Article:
16. Lung-Pan Cheng, Eyal Ofek, Christian Holz, Hrvoje Benko, and Andrew D. Wilson. 2017. Sparse Haptic Proxy: Touch Feedback in Virtual Environments Using a General Passive Prop. In Proceedings of the 2017 CHI Conference on Human Factors in Computing Systems (CHI ’17). ACM, New York, NY, USA, 3718–3728. Google ScholarDigital Library
    17. Mark R. Diamond, John Ross, and Maria C. Morrone. 2000. Extraretinal control of saccadic suppression. The Journal of Neuroscience 20, 9 (2000), 3449–3455.Google ScholarCross Ref
    18. Zhi-Chao Dong, Xiao-Ming Fu, Chi Zhang, Kang Wu, and Ligang Liu. 2017. Smooth Assembled Mappings for Large-scale Real Walking. ACM Trans. Graph. 36, 6, Article 211 (2017), 13 pages. Google ScholarDigital Library
    19. Andrew T Duchowski and Arzu Çöltekin. 2007. Foveated gaze-contingent displays for peripheral LOD management, 3D visualization, and stereo imaging. ACM Transactions on Multimedia Computing, Communications, and Applications (TOMM) 3, 4 (2007), 6. Google ScholarDigital Library
    20. Andrew T. Duchowski, Nathan Cournia, and Hunter Murphy. 2004. Gaze-contingent displays: A review. CyberPsychology & Behavior 7, 6 (2004), 621–634.Google ScholarCross Ref
    21. Andrew T. Duchowski, Donald H. House, Jordan Gestring, Rui I. Wang, Krzysztof Krejtz, Izabela Krejtz, Radosław Mantiuk, and Bartosz Bazyluk. 2014. Reducing Visual Discomfort of 3D Stereoscopic Displays with Gaze-contingent Depth-of-field. In Proceedings of the ACM Symposium on Applied Perception (SAP ’14). ACM, New York, NY, USA, 39–46. Google ScholarDigital Library
    22. Leon A. Gatys, Matthias Kümmerer, Thomas Wallis, and Matthias Bethge. 2017. Guiding human gaze with convolutional neural networks. ArXiv e-prints (2017). arXiv:cs.CV/1712.06492Google Scholar
    23. Timofey Grechkin, Jerald Thomas, Mahdi Azmandian, Mark Bolas, and Evan Suma. 2016. Revisiting Detection Thresholds for Redirected Walking: Combining Translation and Curvature Gains. In Proceedings of the ACM Symposium on Applied Perception (SAP ’16). ACM, New York, NY, USA, 113–120. Google ScholarDigital Library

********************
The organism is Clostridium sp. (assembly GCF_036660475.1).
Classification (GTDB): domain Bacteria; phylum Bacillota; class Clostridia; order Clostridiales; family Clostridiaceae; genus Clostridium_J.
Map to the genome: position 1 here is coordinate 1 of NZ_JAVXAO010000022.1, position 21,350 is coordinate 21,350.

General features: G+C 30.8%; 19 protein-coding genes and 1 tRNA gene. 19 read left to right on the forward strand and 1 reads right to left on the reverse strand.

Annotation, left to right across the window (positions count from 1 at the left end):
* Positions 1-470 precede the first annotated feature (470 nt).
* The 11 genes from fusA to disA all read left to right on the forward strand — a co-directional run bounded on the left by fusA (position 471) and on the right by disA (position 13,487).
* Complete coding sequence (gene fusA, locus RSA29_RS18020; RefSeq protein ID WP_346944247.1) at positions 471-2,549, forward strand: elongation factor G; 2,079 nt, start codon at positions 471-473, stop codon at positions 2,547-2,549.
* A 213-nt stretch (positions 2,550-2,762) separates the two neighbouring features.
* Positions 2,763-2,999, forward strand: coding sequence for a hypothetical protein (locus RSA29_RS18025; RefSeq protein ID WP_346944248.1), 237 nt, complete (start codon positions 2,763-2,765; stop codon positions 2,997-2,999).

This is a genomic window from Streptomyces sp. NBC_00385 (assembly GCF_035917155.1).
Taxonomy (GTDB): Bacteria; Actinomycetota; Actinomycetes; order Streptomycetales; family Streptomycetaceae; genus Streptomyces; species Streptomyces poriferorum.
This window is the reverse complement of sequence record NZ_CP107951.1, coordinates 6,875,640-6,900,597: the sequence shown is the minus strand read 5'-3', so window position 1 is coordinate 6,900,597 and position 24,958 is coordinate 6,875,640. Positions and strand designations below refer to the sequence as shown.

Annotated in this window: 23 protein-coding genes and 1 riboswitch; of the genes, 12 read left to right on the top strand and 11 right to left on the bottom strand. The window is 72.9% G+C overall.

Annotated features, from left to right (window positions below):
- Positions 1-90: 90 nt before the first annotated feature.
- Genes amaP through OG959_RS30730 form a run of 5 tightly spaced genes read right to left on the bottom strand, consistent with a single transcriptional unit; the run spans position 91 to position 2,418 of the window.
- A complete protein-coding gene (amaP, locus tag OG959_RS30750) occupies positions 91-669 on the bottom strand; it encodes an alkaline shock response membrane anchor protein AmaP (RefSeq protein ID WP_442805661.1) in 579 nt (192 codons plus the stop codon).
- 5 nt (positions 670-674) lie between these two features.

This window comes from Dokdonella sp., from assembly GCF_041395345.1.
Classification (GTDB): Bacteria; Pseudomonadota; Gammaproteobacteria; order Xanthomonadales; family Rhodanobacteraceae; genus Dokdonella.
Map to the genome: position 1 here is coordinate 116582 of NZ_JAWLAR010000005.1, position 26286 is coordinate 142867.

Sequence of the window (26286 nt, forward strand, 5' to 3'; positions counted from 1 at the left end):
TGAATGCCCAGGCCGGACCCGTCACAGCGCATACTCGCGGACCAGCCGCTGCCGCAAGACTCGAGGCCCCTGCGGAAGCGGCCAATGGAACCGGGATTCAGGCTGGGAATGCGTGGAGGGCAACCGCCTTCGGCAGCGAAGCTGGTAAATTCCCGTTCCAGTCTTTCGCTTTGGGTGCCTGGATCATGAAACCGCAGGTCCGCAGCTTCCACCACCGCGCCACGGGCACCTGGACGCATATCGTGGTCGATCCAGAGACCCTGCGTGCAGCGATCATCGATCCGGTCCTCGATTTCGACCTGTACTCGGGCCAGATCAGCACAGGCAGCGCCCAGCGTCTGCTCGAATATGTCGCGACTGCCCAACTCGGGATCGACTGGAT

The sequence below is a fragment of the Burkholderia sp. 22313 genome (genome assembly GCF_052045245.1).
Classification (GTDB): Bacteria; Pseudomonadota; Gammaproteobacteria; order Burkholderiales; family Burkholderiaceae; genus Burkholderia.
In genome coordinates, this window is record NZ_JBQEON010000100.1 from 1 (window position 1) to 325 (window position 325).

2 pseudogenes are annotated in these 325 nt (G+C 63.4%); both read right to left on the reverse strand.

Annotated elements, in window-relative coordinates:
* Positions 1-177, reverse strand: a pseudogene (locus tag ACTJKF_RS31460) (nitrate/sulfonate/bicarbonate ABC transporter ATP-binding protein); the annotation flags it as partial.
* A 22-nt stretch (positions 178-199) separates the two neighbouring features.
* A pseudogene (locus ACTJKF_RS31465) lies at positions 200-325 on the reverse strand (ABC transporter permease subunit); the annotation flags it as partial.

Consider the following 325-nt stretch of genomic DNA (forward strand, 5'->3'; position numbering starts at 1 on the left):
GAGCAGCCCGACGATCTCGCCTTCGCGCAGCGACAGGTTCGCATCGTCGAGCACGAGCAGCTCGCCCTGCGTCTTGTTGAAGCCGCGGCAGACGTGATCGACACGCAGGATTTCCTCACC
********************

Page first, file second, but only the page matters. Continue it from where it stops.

24. Steve Grogorick, Michael Stengel, Elmar Eisemann, and Marcus Magnor. 2017. Subtle Gaze Guidance for Immersive Environments. In SAP ’17. Article 4, 7 pages. Google ScholarDigital Library
    25. Brian Guenter, Mark Finch, Steven Drucker, Desney Tan, and John Snyder. 2012. Foveated 3D Graphics. ACM Trans. Graph. 31, 6 (2012), 164:1–164:10. Google ScholarDigital Library
    26. Peng Han, Daniel R Saunders, Russell L Woods, and Gang Luo. 2013. Trajectory prediction of saccadic eye movements using a compressed exponential model. Journal of vision 13, 8 (2013), 27–27.Google ScholarCross Ref
    27. Eric Hodgson and Eric Bachmann. 2013. Comparing Four Approaches to Generalized Redirected Walking: Simulation and Live User Data. TVCG 19, 4 (2013), 634–643. Google ScholarDigital Library
    28. J. Johanna Hopp and Albert F Fuchs. 2004. The characteristics and neuronal substrate of saccadic eye movement plasticity. Progress in Neurobiology 72, 1 (2004), 27 — 53.Google ScholarCross Ref
    29. Michael R. Ibbotson and Shaun L. Cloherty. 2009. Visual Perception: Saccadic Omission – Suppression or Temporal Masking? Current Biology 19, 12 (2009), R493–R496.Google ScholarCross Ref
    30. David E. Jacobs, Orazio Gallo, Emily A. Cooper, Kari Pulli, and Marc Levoy. 2015. Simulating the Visual Experience of Very Bright and Very Dark Scenes. ACM Trans. Graph. 34, 3, Article 25 (2015), 15 pages. Google ScholarDigital Library
    31. Robert S Kennedy, Norman E Lane, Kevin S Berbaum, and Michael G Lilienthal. 1993. Simulator sickness questionnaire: An enhanced method for quantifying simulator sickness. The International Journal of Aviation Psychology 3, 3 (1993), 203–220.Google ScholarCross Ref
    32. Eike Langbehn, Gerd Bruder, and Frank Steinicke. 2016. Subliminal Reorientation and Repositioning in Virtual Reality During Eye Blinks. In Proc. of Spatial User Interaction. 213–213. Google ScholarDigital Library
    33. Eike Langbehn, Frank Steinicke, Markus Lappe, Gregory F. Welch, and Gerd Bruder. 2018. In the Blink of an Eye: Leveraging Blink-Induced Suppression for Imperceptible Position and Orientation Redirection in Virtual Reality. ACM Trans. Graph. 37, 4, Article 66 (2018). Google ScholarDigital Library
    34. Marc Levoy and Ross Whitaker. 1990. Gaze-directed volume rendering. ACM SIGGRAPH Computer Graphics 24, 2 (1990), 217–223. Google ScholarDigital Library
    35. Wenxun Li and Leonard Matin. 1990. The influence of saccade length on the saccadic suppression of displacement detection. Perception & Psychophysics 48, 5 (1990), 453–458.Google ScholarCross Ref
    36. David Luebke and Benjamin Hallen. 2001. Perceptually driven simplification for inter-active rendering. In Rendering Techniques 2001. Springer, 223–234. Google ScholarDigital Library
    37. Ethel Matin. 1974. Saccadic suppression: a review and an analysis. Psychological bulletin 81, 12 (1974), 899.Google Scholar